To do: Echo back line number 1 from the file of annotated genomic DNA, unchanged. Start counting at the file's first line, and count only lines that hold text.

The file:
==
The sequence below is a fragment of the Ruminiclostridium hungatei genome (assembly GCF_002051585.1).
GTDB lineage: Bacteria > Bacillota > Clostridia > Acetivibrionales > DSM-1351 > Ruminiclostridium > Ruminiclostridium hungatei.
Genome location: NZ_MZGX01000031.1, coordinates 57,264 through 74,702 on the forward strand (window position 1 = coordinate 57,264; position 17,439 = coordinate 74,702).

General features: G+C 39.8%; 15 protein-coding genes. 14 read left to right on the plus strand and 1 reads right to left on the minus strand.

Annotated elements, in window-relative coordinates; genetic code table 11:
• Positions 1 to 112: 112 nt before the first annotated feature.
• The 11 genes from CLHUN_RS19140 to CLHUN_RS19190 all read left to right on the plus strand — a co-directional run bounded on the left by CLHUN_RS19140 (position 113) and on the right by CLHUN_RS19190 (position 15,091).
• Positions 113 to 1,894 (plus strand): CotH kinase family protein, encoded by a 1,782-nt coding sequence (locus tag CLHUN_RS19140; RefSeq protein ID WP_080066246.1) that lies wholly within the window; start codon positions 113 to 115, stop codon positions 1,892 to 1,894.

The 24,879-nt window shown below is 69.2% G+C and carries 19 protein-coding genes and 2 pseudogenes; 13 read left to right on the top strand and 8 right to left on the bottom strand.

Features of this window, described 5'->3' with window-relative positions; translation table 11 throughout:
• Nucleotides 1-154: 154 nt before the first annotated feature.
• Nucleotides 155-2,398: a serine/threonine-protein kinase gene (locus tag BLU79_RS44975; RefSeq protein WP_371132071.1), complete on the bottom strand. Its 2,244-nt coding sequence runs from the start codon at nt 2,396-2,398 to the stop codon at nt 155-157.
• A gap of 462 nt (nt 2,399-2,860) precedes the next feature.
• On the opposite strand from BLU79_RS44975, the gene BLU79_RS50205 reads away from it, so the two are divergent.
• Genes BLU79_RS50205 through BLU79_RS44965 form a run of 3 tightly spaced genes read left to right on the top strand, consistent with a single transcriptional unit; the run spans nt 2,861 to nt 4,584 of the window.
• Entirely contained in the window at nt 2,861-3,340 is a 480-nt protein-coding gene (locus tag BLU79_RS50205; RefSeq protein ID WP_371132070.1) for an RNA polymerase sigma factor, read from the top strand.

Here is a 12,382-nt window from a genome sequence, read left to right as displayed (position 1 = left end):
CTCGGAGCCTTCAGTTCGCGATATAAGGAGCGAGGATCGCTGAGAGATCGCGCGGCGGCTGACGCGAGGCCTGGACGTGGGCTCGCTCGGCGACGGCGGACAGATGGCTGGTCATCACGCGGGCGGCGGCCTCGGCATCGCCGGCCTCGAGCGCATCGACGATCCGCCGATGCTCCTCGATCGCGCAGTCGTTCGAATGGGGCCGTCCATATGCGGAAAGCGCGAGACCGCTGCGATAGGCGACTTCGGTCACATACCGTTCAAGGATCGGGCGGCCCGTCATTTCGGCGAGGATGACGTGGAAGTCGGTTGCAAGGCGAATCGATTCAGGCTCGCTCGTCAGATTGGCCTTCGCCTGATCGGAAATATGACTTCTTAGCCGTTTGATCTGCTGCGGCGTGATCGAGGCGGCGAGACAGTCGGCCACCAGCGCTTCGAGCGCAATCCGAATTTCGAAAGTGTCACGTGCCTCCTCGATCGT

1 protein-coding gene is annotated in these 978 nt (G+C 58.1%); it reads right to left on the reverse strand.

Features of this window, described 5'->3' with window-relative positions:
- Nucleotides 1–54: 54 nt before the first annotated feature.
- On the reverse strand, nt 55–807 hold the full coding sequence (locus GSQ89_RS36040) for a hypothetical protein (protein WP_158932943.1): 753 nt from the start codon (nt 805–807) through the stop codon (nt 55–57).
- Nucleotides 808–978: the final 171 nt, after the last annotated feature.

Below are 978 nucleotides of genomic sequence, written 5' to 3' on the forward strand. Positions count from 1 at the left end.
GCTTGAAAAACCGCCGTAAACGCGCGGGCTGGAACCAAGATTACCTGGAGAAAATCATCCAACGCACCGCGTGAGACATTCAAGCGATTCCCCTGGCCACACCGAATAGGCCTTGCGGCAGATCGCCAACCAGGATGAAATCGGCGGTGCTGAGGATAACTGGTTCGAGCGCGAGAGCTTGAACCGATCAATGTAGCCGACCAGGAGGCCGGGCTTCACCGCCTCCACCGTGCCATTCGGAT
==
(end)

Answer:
The sequence below is a fragment of the Ruminiclostridium hungatei genome (assembly GCF_002051585.1).